An old post resurrected on the usage of the term Well-Regulated in early congressional debates

A great deal of debate has centered on the phrase ‘A well-regulated militia
being necessary to the security of a free State’, in the Second Amendment
to the US Constitution.  Those who are arguing for more restrictions on
firearms generally argue that this phrase limits the right to bear arms
to those who are in a well-regulated militia, and claim that this is
synonymous with a militia under government control, and claim that this
means the modern day National Guard.  Those arguing against further
restrictions, and for the repeal of at least some current restrictions,
frequently point to early dictionaries referring to well-regulated clocks,
appetites, and shotgun bores, in which the term means ‘properly functioning’
or ‘properly aligned’.  Well, to make life MORE fun, I’ve found several
places in the early Congressional debates, contemperaneous with the
adoption of the Second Amendment, where the term was used in reference
to a ‘well-regulated government’.  The only editing I have done is for
the purpose of fitting within a posting, but I’ve noticed one or two
places where the Library of Congress’  OCR software goofed (arc instead of
are, for instance), and left those intact.  Scanned images of the documents
are available at the Library of Congress site, in addition to the OCR version
I copied this from.

Enjoy!
The original usage I found when looking up something else, in the records of
the early Congressional debates as found at thomas.loc.gov.  This is from
page 314 of The Debates in the Several State Conventions on the Adoption of
the Federal Constitution (Elliot’s Debates):

It is further said, that the operation of local interests should be
counteracted; for which purpose the Senate should be rendered permanent. I
conceive that the true interest of every state is the interest of the whole;
and that, if we should have a well-regulated government, this idea will
prevail. We shall, indeed, have few local interests to pursue, under the new
Constitution, because it limits the claims of the states by so close a line,
that on their part there can be but little dispute, and little worth disputing
about. But, sir, I conceive that partial interests will grow continually
weaker, because there are not those fundamental differences between the real
interests of the several states, which will long prevent their coming
together, and becoming uniform. Another argument advanced by the gentlemen is,
that our amendment would be the means of producing factions among the
electors; that aspiring men would misrepresent the conduct of a faithful
senator, and by intrigue procure a recall upon false grounds, in order to make
room for themselves. But, sir, men who are ambitious for places will rarely be
disposed to render those places unstable. A truly ambitious man will never do
this, unless he is mad. It is not to be supposed that a state will recall a
man once in twenty years, to make way for another. Dangers of this kind arc
very remote: I think they ought not to be brought seriously into view.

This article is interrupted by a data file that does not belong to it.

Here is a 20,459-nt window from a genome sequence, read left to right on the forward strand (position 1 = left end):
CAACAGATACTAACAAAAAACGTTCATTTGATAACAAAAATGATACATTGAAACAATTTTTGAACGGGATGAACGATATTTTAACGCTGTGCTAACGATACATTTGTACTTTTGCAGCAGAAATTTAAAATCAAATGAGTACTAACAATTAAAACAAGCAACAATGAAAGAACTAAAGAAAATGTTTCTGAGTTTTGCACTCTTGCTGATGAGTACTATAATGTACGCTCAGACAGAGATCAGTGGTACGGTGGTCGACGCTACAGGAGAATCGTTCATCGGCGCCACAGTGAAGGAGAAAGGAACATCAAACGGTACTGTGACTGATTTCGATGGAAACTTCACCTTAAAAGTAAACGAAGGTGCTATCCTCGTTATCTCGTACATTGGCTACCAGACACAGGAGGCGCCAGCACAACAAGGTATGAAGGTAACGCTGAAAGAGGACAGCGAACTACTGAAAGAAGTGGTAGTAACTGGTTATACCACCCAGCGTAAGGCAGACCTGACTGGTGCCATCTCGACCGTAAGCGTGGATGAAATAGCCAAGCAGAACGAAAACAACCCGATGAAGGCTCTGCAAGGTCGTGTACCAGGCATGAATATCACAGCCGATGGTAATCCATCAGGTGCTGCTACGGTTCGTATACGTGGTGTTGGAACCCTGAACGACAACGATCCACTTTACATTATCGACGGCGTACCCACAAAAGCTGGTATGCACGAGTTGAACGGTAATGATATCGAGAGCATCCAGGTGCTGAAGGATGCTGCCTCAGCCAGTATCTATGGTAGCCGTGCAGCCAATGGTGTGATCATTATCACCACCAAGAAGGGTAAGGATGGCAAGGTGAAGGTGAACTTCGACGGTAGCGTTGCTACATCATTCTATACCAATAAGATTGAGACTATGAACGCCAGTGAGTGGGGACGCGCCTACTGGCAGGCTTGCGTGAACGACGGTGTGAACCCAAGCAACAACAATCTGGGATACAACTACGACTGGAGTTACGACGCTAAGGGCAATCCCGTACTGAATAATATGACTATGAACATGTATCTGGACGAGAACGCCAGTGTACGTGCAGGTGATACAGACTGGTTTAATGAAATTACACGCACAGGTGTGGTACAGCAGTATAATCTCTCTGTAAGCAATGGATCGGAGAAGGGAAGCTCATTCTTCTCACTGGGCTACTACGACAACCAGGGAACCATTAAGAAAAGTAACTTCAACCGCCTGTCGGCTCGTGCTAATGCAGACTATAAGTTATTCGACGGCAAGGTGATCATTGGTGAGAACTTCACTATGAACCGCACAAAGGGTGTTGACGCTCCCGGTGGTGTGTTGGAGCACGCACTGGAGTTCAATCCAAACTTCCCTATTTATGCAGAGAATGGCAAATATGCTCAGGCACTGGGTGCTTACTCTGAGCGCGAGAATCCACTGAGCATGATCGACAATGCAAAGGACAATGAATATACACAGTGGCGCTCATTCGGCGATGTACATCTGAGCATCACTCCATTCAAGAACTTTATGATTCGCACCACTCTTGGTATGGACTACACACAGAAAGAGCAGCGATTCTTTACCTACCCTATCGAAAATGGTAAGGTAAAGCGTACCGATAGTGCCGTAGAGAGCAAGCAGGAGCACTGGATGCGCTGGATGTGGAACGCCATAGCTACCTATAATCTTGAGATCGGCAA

Another usage I found from the Journals of the Continental Congress, 1774-1789,
from Monday, January 31, 1785, p.26:
“Mr. [Jacob] Read, to whom was referred a letter from the Comptroller of the
treasury with its enclosures stating that a number of the Certificates issued
by John Pierce Commissioner for liquidating the Claims of the Army, had been
counterfeited: beg leave to submit the following report. That the honor as
well as the interest of the federal government requires that the most
efficacious measures should be taken to discover the persons who have been
guilty of the said forgery, to the end that an Act which the laws of all well
regulated governments have marked as an offence may in future be prevented,
its injurious effects both to the United States and its Citizens as far as
possible restrained, and the Mischievous and wicked Authors of it brought to
punishment.–Whereupon resolved, that, the Comptroller be required to trace
the said certificates as far back as possible through their several possessors
on their progress to the Treasury.

And another usage:

We are told that both sides are distinguished by these great traits,
confidence and distrust. Perhaps there may be a less or greater tincture of
suspicion on one side than the other. But give me leave to say that, where
power can be safely lodged, if it be necessary, reason commands its cession.
In such case, it is imprudent and unsafe to withhold it. It is universally
admitted that it must be lodged in some hands or other. The question, then,
is, in what part of the government it ought to be placed; and not whether any
other political body, independent of the government, should have it or not. I
profess myself to have had a uniform zeal for a republican government. If the
honorable member, or any other person, conceives that my attachment to this
system arises from a different source, he is greatly mistaken. From the first
moment that my mind was capable of contemplating political subjects, I never,
till this moment, ceased wishing success to a well-regulated republican
government. The establishment of such in America was my most ardent desire. I
have considered attentively (and my consideration has been aided by
experience) the tendency of a relaxation of laws and a licentiousness
of manners.

>From p. 394 of Elliot’s Debates — Saturday, June 14, 1788, in a discussion
over how the powers over the militia should best be distributed.
Again, all of this was found at thomas.loc.gov (actually,
lcweb2.loc.gov/ammem/amlaw/lawhome.html).

James